Tuesday, August 2, 2011

Squalor: Friends with Benefits

The joke was that Friends with Benefits is an unnecessary movie.  It's a clone, a bit of deja vu, a rehashing of No Strings Attached with the other half of the Black Swan lesbionic duo.  Then, the comments changed to an acceptance of Friends with Benefits as the better, funnier version of No Strings Attached.  Granted, the latter was certainly no prize winning stallion, and I'd prefer to see Justin Timberlake over Ashton Kutcher any day, but is this really the better of the two?  Hard to say.  Since, however, I lost interest in seeing how this played out somewhere in the middle, I'm going to go with a rather tepid maybe not.

Where No Strings played off of bright, sunny, Califorina vapidness to achieve total nothingness, Friends attempts to be so self-aware of its own habitation of the sphere of romantic comedy drivel that instead of managing meta-commentary, it's often painfully phony.  There were several points of no return for me: one comes early in the film when we're forced to witness a remarkably cheesy flash mob "I <3 NY" non-sequitor as a sales point for Manhattan, the second comes later when, instead of speeding along with relationship dynamics, we're given a sad, sticky, unpleasant bit of senility to grapple with in a film that's otherwise all fluff and pop culture references.  After a few amusing enough scenes, I was left cold and almost entirely unsure what Friends with Benefits was trying to be.  Basically, I stopped laughing, started eye rolling, actually checked my phone, and concentrated on possibly getting a burrito once the credits rolled.
The story is just as you expect, and the progression of events is fairly conspicuous as well.  Justin Timberlake plays Dylan, a smart-talking magazine art director who has opted to be emotionally closed off.  Mila Kunis is Jamie, the head hunter responsible for spearing Dylan and dragging him across the country, who has also decided to be emotionally unavailable.  Jamie is portrayed as social, but we never actually meet any friends closer to her than Dylan quickly becomes.  The lead-in to Jamie and Dylan's sexual tennis pairing (there's really nothing else to call it) features a fair amount of comedic moments, and their first session is admittedly hilarious.  As things progress, however, the film drifts further and further into cliche, tedium, and an oddly delusional sense of its own uniqueness.  That burrito began to feel as though it were hours away.  Only Woody Harrelson's magical momentary appearances as a stupendously gay GQ sports editor could save me from the unceasing pop playlist of mediocrity and meh.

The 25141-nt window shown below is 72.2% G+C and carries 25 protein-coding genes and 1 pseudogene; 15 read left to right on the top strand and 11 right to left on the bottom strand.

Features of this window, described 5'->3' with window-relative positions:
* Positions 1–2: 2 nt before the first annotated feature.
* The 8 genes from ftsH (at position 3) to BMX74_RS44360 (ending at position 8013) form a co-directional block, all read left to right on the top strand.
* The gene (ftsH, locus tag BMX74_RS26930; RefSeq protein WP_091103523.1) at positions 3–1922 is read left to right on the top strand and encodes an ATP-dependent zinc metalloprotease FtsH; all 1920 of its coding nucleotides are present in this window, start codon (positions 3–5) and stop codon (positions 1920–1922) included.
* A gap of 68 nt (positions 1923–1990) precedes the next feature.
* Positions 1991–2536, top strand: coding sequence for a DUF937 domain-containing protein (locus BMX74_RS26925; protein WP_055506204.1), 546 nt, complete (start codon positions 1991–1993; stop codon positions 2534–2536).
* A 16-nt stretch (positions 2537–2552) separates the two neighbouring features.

I had hopes for Friends with Benefits.  The cast was right.  Down to the supporting roles (Patricia Clarkson as Jamie's mother, Richard Jenkins as Dylan's father, Emma Stone in a fleeting scene as Dylan's ex-girlfriend), the actors involved promised something potentially sharp, biting, and savvy.  What I wanted was a solid contemporary sex comedy, but Friends with Benefits only had moments in which it stayed out of the shallow end of the Hollywood rom com pool.  In those moments, it allows for some clever modern turns. Jamie is a fresher, far more capable female character than the bulk of Heigl and Hudson brand leads we usually see.  She makes her own decisions for the sake of her own independence without seeming damaged in the way Natalie Portman's No Strings character was.  Her personal allegiances, and the sincerity of the friendship between Jamie and Dylan, are the film's saving graces.  It's hard not to like Timberlake and Kunis, but it's all too easy to take note of the flinch-worthy breeziness of the script, the way the sounds always seems to be laid too loudly over muted, unrelated pop songs, and how stilted the exchange of clever remarks feels.  In the end, unfortunately, the positive aspects are piled under constant GQ advertisements and sit com sensibilities.  Friends with Benefits is a distraction, but of the syndicated rerun variety and not the rollicking bit of fun one might hope.  It really would have been better, for example, if I'd been sitting on the floor eating a burrito and watching it on TV.  Want a rom com?  Go see Crazy, Stupid, Love.    






1 comment:

  1. Kunis and Timberlake achieve the trickier feat of looking just as happy hanging out as they do sucking face, and when the clichés inevitably come rolling in, they feel earned rather than like a cop-out. Good Review!

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